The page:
The Kotel prayer agreement appears to be going south — leaving us to ask how Israeli leaders from across the spectrum failed to deliver on an agreement that looked like a done deal.
“The deal” of course, is about the Kotel, or Western Wall, and Robinson’s Arch — and who gets to pray where and how. These have lately been renamed the “northern” and “southern” walls, respectively, even though we all know the Kotel as the Western Wall. In Israel, sacred geography gets complicated.
The deal, which secured an alternative site near the Kotel for mixed-gender prayer, was already looking iffy a week ago.
Rabbi Shmuel Rabinowitz, the rabbinical administrator of the Kotel, had been a key player in negotiating the deal for 2-1/2 years. But he suddenly did an about-face and renounced the deal.
He sent a highly publicized letter to the heads of the Haredi parties asking them to save the Jewish people from the deal, which would effectively give official recognition and public funding to the Reform and Conservative movements for egalitarian prayer at Robinson’s Arch.
Why the reversal? It’s simple: Rabinowitz and the Haredi leadership underestimated the fury it sparked on their street.
For many ultra-Orthodox Jews, legitimizing non-Orthodox movements is simply unacceptable — and now the Haredi political parties are insisting on rewriting the deal.
Prime Minister Benjamin Netanyahu offered (wink, wink), to have the Jewish Agency, rather than the Reform and Conservative movements, be at least in nominal charge of the Robinson’s Arch site. But that semantic shift has not placated the Haredi establishment.
The Reform and Masorti movements, which is aligned with the Conservative movement, say they will not renegotiate the deal. Instead, they’ll mount a Supreme Court challenge for the right of egalitarian prayer at the Kotel itself.
All of a sudden, the much=heralded deal is in danger of completely unraveling. Natan Sharansky, who trumpeted the deal as head of the Jewish Agency, warned this week that even minor semantic changes would cause the deal to collapse, since all parties spent months hammering out the exact wording.
Caught between a rock and a hard place, Netanyahu has asked his chief of staff to hold more meetings to find a resolution. His announcement about this, however, sounded forlorn.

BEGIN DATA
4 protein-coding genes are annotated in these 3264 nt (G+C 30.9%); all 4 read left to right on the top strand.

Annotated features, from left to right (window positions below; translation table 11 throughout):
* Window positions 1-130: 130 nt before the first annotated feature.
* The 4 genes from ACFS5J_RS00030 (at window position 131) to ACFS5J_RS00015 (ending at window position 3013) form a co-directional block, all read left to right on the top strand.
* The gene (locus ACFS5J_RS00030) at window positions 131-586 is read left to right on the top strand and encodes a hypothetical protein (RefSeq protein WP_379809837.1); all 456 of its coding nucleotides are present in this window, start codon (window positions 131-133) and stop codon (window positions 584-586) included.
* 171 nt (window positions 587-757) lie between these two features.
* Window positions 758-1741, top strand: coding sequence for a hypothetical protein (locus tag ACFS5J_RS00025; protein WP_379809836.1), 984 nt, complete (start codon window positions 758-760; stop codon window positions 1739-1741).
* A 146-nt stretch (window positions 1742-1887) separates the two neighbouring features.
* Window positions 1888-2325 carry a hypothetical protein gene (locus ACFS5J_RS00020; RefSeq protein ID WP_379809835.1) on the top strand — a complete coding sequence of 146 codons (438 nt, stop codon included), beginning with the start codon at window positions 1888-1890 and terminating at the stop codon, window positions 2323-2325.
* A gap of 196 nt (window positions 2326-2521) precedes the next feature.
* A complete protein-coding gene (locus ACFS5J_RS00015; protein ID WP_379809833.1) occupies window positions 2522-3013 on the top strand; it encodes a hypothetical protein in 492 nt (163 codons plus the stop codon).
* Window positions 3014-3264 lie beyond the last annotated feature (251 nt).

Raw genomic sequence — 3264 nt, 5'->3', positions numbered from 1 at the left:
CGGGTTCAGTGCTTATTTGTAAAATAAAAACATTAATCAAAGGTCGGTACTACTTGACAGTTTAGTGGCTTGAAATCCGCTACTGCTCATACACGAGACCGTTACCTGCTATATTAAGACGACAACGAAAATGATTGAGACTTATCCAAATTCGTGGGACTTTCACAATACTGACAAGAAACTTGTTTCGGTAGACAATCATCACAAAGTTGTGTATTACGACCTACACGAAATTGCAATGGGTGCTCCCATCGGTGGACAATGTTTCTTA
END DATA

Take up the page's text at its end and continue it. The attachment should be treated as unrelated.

In the meantime, I and other activists in Original Women of the Wall continue to pursue our Supreme Court case to enforce Jewish women’s legally recognized right to read Torah at the Wall.
It’s ironic, because Rabinowitz and other Haredi leaders who pushed the Robinson’s Arch compromise used our case to push the deal.
Their argument went like this: “If you don’t sign, those women are going to win their case and they will be right there, at the Kotel, for good, praying together in talit and tefilln and reading from a Torah. If, on the other hand, the deal goes through, the Kotel will would be turned officially into a Haredi synagogue—with significant financial and political benefits — and they will be banished. Hurry up and sign.”
But apparently, this argument has begun to fail to persuade the ultra-Orthodox.
So what went wrong?
It would appear that veteran, even master, politicians, have made colossal navigational errors. It’s hard to fathom why Haredi politicians expected their constituents to abide the Robinson’s Arch deal when they themselves feed their own a steady diet of contempt and hatred for non-Haredi Jews.
Netanyahu should certainly have known he couldn’t count on forcing his Haredi coalition partners to go along with the deal. Yet he too, seems to have missed the turn here.
And Women of the Wall are in a pinch, too. Given its name, the organization has already had a hard time explaining its argument for moving the site of its prayer from the Wall, and for subsuming women’s prayer by an autonomous women’s group in the cause of egalitarian prayer under movement auspices. Their loss of autonomy is painfully apparent in the failing machinations to deliver the deal for Robinson’s Arch, on which they staked their decision.
They’ve said that they will remain at the Kotel until and unless the deal goes through but this means that the Kotel and women’s prayer are negotiable. They themselves have made the Kotel appear like a booby prize.
Shulamit S. Magnus is Professor of Jewish Studies and History at Oberlin College. She is the author of four books and recipient of a National Jewish Book Award. She lives in Jerusalem and teaches at Hebrew University and Tel Aviv University.